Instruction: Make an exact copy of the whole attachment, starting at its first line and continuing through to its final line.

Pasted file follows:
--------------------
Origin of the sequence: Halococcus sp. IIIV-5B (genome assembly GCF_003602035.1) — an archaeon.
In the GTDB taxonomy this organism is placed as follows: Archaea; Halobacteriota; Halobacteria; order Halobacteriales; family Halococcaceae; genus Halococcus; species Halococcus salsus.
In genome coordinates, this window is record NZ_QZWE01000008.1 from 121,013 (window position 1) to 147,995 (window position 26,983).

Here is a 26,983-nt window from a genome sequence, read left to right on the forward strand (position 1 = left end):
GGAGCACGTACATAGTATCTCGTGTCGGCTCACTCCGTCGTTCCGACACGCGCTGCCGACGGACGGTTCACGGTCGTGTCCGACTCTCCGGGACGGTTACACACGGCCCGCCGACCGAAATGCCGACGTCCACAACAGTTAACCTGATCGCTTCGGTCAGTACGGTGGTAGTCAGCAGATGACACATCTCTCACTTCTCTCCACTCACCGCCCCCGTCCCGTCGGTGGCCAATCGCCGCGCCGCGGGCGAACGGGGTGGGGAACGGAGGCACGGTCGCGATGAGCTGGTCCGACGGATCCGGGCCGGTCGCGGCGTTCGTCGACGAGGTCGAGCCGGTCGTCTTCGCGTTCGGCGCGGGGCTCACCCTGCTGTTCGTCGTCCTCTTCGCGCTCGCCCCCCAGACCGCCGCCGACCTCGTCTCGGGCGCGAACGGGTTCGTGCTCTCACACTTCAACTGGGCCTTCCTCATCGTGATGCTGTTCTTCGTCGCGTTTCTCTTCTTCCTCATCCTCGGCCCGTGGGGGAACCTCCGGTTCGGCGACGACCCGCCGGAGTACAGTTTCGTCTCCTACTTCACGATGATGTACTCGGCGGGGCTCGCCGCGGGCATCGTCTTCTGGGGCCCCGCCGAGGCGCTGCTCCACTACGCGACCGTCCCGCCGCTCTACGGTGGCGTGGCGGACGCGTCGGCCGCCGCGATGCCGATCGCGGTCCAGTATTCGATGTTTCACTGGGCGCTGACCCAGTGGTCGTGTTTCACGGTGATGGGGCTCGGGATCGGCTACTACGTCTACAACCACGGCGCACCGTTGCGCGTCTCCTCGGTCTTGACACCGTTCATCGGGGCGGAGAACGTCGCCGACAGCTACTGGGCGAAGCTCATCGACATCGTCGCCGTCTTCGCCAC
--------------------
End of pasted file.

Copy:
Origin of the sequence: Halococcus sp. IIIV-5B (genome assembly GCF_003602035.1) — an archaeon.
In the GTDB taxonomy this organism is placed as follows: Archaea; Halobacteriota; Halobacteria; order Halobacteriales; family Halococcaceae; genus Halococcus; species Halococcus salsus.
In genome coordinates, this window is record NZ_QZWE01000008.1 from 121,013 (window position 1) to 147,995 (window position 26,983).

Here is a 26,983-nt window from a genome sequence, read left to right on the forward strand (position 1 = left end):
GGAGCACGTACATAGTATCTCGTGTCGGCTCACTCCGTCGTTCCGACACGCGCTGCCGACGGACGGTTCACGGTCGTGTCCGACTCTCCGGGACGGTTACACACGGCCCGCCGACCGAAATGCCGACGTCCACAACAGTTAACCTGATCGCTTCGGTCAGTACGGTGGTAGTCAGCAGATGACACATCTCTCACTTCTCTCCACTCACCGCCCCCGTCCCGTCGGTGGCCAATCGCCGCGCCGCGGGCGAACGGGGTGGGGAACGGAGGCACGGTCGCGATGAGCTGGTCCGACGGATCCGGGCCGGTCGCGGCGTTCGTCGACGAGGTCGAGCCGGTCGTCTTCGCGTTCGGCGCGGGGCTCACCCTGCTGTTCGTCGTCCTCTTCGCGCTCGCCCCCCAGACCGCCGCCGACCTCGTCTCGGGCGCGAACGGGTTCGTGCTCTCACACTTCAACTGGGCCTTCCTCATCGTGATGCTGTTCTTCGTCGCGTTTCTCTTCTTCCTCATCCTCGGCCCGTGGGGGAACCTCCGGTTCGGCGACGACCCGCCGGAGTACAGTTTCGTCTCCTACTTCACGATGATGTACTCGGCGGGGCTCGCCGCGGGCATCGTCTTCTGGGGCCCCGCCGAGGCGCTGCTCCACTACGCGACCGTCCCGCCGCTCTACGGTGGCGTGGCGGACGCGTCGGCCGCCGCGATGCCGATCGCGGTCCAGTATTCGATGTTTCACTGGGCGCTGACCCAGTGGTCGTGTTTCACGGTGATGGGGCTCGGGATCGGCTACTACGTCTACAACCACGGCGCACCGTTGCGCGTCTCCTCGGTCTTGACACCGTTCATCGGGGCGGAGAACGTCGCCGACAGCTACTGGGCGAAGCTCATCGACATCGTCGCCGTCTTCGCCAC